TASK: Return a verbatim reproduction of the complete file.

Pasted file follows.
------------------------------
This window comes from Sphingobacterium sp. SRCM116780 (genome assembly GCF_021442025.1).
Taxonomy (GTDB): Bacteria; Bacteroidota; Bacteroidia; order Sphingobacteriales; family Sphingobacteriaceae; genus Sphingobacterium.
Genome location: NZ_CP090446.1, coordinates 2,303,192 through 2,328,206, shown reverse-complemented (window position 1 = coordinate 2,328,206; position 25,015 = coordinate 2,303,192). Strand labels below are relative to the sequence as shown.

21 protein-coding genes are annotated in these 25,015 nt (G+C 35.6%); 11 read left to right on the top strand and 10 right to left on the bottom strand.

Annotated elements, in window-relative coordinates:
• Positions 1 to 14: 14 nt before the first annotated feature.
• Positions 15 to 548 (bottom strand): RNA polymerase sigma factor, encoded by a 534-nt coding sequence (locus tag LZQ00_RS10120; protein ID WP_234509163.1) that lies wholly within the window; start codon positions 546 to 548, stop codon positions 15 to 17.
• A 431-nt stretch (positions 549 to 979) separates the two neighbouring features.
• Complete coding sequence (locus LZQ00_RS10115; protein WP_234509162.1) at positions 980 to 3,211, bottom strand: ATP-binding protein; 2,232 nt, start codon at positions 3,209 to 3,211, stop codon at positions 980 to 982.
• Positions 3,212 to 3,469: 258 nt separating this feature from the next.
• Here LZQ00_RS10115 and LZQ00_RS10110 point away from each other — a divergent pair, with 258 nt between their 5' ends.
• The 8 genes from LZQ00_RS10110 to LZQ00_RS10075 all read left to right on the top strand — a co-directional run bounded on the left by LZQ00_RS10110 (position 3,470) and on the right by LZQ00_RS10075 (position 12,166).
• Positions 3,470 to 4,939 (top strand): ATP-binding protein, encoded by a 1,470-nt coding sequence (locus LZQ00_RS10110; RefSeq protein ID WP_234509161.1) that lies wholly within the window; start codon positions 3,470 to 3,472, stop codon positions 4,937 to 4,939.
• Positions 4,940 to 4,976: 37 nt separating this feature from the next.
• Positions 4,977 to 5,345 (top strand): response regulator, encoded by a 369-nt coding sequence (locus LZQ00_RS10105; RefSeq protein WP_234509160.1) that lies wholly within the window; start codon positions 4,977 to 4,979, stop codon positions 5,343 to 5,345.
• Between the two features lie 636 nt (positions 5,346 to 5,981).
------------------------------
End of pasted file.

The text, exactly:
This window comes from Sphingobacterium sp. SRCM116780 (genome assembly GCF_021442025.1).
Taxonomy (GTDB): Bacteria; Bacteroidota; Bacteroidia; order Sphingobacteriales; family Sphingobacteriaceae; genus Sphingobacterium.
Genome location: NZ_CP090446.1, coordinates 2,303,192 through 2,328,206, shown reverse-complemented (window position 1 = coordinate 2,328,206; position 25,015 = coordinate 2,303,192). Strand labels below are relative to the sequence as shown.

21 protein-coding genes are annotated in these 25,015 nt (G+C 35.6%); 11 read left to right on the top strand and 10 right to left on the bottom strand.

Annotated elements, in window-relative coordinates:
• Positions 1 to 14: 14 nt before the first annotated feature.
• Positions 15 to 548 (bottom strand): RNA polymerase sigma factor, encoded by a 534-nt coding sequence (locus tag LZQ00_RS10120; protein ID WP_234509163.1) that lies wholly within the window; start codon positions 546 to 548, stop codon positions 15 to 17.
• A 431-nt stretch (positions 549 to 979) separates the two neighbouring features.
• Complete coding sequence (locus LZQ00_RS10115; protein WP_234509162.1) at positions 980 to 3,211, bottom strand: ATP-binding protein; 2,232 nt, start codon at positions 3,209 to 3,211, stop codon at positions 980 to 982.
• Positions 3,212 to 3,469: 258 nt separating this feature from the next.
• Here LZQ00_RS10115 and LZQ00_RS10110 point away from each other — a divergent pair, with 258 nt between their 5' ends.
• The 8 genes from LZQ00_RS10110 to LZQ00_RS10075 all read left to right on the top strand — a co-directional run bounded on the left by LZQ00_RS10110 (position 3,470) and on the right by LZQ00_RS10075 (position 12,166).
• Positions 3,470 to 4,939 (top strand): ATP-binding protein, encoded by a 1,470-nt coding sequence (locus LZQ00_RS10110; RefSeq protein ID WP_234509161.1) that lies wholly within the window; start codon positions 3,470 to 3,472, stop codon positions 4,937 to 4,939.
• Positions 4,940 to 4,976: 37 nt separating this feature from the next.
• Positions 4,977 to 5,345 (top strand): response regulator, encoded by a 369-nt coding sequence (locus LZQ00_RS10105; RefSeq protein WP_234509160.1) that lies wholly within the window; start codon positions 4,977 to 4,979, stop codon positions 5,343 to 5,345.
• Between the two features lie 636 nt (positions 5,346 to 5,981).